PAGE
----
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Eating disorders and the pandemic

Eating disorders and the pandemic

By Amanda Turco, Therapist

As I reflect on the past year and the clients that have come to work with me, I can’t help but notice a trend. “When did you start noticing this become a problem?” I ask. “During the pandemic” is the most frequent answer. The pandemic has caused all types of mental illness and emotional distress to increase. COVID-19 brought a whole year of uncertainty, anxiety, and confusion about the world and our future. A shut down that was supposed to last for two weeks continued for over a year. We were forced to adapt to a stay-at-home order and stripped away of all routine and normalcy. Schools shut down and the world of zoom began. Hours confined to our rooms or home office forced to see our friends, and ourselves, through a tiny little box on the computer. Sports and clubs cancelled. The social connection that we depend on and find joy in were limited. Loneliness and boredom set in. This loss of control can feel extreme.

It’s not just anecdotal that eating disorders increased during the last year and a half with the pandemic. The National Eating Disorders Association reported increases as high as 70-80% in calls to the helpline throughout the last year. In addition, the International Journal of Eating Disorders published a survey of people who had already been diagnosed with anorexia showing that many were experiencing worsening symptoms. When looking at binge eating, just under ⅓ reported an increase in episodes. 

The pandemic created a perfect scenario for eating disorders to thrive. A loss of routine and stability, isolation, disruption to our entire lives, more time on social media, and general distress are all perfect storms for an eating disorder to grow and for people to lose connection to their values and worth. Compared to the average person, people with eating disorders predominantly base their self worth on body shape, weight, and control of food. In treatment, we work on helping clients find other areas and avenues to find self worth; to re-allocate some of the emphasis they have had on their body and food. We often find this through friendships, school, extracurricular activities, community engagement, etc. But when faced with a pandemic, many of these other things were completely stripped away, leaving people with immense external stress from a constant and uncontrollable stressor (the pandemic), and less avenues for external support. This left space for the focus to become (or return to) the eating disorder behaviors. 

“ I am not doing anything right now, I should be dieting and exercising…”  Research shows that dieting increases your likelihood to have an eating disorder at some point in your life. The National Eating Disorders Association reports that 35% of “normal dieters” progress to pathological dieting and that 20-25% of those individuals develop eating disorders. This is because eating disorders grow and develop from societally deemed “normal” behavior. What begins as seemingly small changes quickly leads to a mindset consumed by eating disorder thoughts. During the pandemic, we spent more time on social media than ever, allowing these images and perceived perfect lives of others on Instagram and TikTok to inaccurately form a baseline of social comparison. Additionally, body checking – constantly looking in the mirror or body checking and focusing on “flaws” – keeps body image and control of shape and weight at the forefront of our minds.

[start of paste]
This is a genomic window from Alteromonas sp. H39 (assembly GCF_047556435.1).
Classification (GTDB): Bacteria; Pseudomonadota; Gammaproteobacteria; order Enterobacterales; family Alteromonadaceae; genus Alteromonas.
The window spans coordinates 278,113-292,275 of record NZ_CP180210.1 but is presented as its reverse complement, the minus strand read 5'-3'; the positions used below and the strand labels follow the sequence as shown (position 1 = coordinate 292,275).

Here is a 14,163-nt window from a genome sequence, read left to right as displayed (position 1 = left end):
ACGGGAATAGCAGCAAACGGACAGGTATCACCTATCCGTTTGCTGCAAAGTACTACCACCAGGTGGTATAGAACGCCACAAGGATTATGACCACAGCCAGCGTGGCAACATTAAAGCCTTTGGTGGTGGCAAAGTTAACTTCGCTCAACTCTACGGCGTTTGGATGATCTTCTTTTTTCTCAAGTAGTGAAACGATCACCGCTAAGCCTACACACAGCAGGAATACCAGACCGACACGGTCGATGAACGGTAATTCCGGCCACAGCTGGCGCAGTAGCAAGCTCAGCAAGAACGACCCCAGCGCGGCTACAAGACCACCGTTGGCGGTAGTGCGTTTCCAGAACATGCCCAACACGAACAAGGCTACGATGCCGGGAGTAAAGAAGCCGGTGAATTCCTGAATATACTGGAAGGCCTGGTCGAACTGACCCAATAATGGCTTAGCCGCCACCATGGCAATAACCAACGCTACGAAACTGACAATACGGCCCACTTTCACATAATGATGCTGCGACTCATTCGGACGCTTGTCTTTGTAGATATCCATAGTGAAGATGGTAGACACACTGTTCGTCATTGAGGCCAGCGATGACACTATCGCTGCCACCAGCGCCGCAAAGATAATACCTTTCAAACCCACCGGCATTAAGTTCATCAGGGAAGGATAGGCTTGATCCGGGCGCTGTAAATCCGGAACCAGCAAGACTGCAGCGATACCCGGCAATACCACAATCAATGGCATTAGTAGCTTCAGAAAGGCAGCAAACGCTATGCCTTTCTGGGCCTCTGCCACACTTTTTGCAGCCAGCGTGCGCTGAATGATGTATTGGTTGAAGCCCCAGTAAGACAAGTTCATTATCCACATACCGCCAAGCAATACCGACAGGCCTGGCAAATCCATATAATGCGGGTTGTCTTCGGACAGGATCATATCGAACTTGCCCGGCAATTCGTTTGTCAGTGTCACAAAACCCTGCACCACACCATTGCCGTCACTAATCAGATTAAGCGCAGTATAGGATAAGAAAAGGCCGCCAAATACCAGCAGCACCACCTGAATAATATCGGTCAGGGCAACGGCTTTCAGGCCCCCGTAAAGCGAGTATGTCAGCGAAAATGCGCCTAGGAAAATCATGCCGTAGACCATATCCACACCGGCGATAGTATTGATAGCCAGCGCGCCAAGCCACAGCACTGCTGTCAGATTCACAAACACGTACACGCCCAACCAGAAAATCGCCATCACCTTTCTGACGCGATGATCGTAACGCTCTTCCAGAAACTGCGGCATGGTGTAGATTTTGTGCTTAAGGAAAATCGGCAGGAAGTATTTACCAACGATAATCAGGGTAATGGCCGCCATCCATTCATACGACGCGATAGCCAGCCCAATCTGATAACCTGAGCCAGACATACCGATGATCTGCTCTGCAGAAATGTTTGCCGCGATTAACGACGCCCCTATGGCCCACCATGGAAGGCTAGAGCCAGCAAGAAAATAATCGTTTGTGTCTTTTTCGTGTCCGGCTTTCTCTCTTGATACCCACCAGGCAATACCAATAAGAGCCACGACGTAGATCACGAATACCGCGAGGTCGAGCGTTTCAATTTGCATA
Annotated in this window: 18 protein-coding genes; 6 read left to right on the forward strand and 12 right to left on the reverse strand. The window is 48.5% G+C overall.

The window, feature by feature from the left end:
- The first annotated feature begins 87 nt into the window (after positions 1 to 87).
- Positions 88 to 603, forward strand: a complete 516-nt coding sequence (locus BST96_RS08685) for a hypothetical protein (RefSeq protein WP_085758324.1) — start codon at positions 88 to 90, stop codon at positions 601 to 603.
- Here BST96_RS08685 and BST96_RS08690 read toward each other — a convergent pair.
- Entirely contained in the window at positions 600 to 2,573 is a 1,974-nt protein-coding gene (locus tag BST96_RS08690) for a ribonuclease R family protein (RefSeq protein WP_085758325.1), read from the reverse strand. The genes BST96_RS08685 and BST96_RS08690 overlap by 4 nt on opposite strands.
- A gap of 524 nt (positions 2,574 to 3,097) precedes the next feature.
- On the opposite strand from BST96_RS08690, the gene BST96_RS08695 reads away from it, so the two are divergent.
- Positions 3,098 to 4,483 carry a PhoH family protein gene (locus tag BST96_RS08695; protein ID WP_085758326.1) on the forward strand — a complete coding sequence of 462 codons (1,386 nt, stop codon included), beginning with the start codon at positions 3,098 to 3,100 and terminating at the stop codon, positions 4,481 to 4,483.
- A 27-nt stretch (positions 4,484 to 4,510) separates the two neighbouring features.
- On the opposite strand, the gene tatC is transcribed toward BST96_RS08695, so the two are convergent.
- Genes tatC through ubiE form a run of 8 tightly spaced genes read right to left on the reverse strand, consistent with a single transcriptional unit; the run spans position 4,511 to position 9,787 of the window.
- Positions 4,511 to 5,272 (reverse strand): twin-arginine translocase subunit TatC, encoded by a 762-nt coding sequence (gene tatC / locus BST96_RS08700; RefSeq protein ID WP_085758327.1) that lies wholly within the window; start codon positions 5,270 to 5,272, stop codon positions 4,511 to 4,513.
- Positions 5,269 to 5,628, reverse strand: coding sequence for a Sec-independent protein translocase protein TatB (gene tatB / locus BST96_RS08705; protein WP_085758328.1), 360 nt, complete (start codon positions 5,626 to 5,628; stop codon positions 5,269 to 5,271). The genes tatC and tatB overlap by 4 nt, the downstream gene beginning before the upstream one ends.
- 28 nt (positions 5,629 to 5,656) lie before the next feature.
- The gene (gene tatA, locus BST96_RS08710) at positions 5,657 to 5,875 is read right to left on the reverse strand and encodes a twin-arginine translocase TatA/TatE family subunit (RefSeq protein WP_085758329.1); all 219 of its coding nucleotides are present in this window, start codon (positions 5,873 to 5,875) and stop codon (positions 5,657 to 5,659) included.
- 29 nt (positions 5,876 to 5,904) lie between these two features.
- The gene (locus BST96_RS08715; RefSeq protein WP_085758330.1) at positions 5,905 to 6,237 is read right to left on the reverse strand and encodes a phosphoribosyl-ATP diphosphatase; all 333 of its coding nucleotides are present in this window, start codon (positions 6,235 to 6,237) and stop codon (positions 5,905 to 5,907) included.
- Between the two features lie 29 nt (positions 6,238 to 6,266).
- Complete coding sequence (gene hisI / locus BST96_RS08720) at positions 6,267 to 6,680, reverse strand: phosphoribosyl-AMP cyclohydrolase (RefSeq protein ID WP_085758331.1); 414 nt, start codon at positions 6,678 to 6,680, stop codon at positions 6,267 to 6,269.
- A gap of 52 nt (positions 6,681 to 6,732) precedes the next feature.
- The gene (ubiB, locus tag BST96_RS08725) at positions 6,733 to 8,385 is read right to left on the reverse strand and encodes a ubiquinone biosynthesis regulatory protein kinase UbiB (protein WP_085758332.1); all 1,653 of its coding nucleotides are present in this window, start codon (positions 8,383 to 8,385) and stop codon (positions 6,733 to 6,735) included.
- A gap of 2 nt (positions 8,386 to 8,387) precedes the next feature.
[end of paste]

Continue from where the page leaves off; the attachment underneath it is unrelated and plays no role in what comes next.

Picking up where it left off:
Initially, it might have felt “good.” Strict dieting, restriction, and exercise start to become adaptive as it initially improves mood, provides a distraction, and reinforcement as the body shrinks and the number on the scale gets smaller. For others, emotional or binge eating could become the primary way to cope with uncertainty and distress as it leads to emotional numbing. The immediate consequence is that it feels good, initially, releasing dopamine, some of the ONLY release that is simple to find in a state of global shut-down. But quickly, the eating disorder behaviors become habitual and lead to the long term, often negative consequences. A deep obsession with food/the body/and all things related becomes the primary focus of an eating disorder brain. And without anything to balance or challenge this, it can become even harder to shift out of this mindset and take control of these thoughts and behaviors. This is why we always encourage people to reach out for help as soon as they notice the voice or behaviors picking back up (or beginning)! The sooner you work on it, the sooner you can move toward a recovery mindset again. 

So, for a variety of reasons, the pandemic was a prime growing ground for eating disorders. This is not a small thing. Eating disorders have the second-highest mortality rate of any psychiatric diagnosis and they require therapists and treatment providers who specialize and understand this particular illness. It is critically important that those who are suffering reach out and receive appropriate care. As restrictions start to loosen and we are working towards a new normal, I see a glimmer of hope. We have more opportunities to set goals in these areas and establish old routines that previously made us happy. Eating disorders are very treatable, and relapses don’t have to last as long, but you DO need and deserve support in order to get back to a healthy baseline. Remember, you are more than your body and your thoughts are not facts. You can and will find yourself again.

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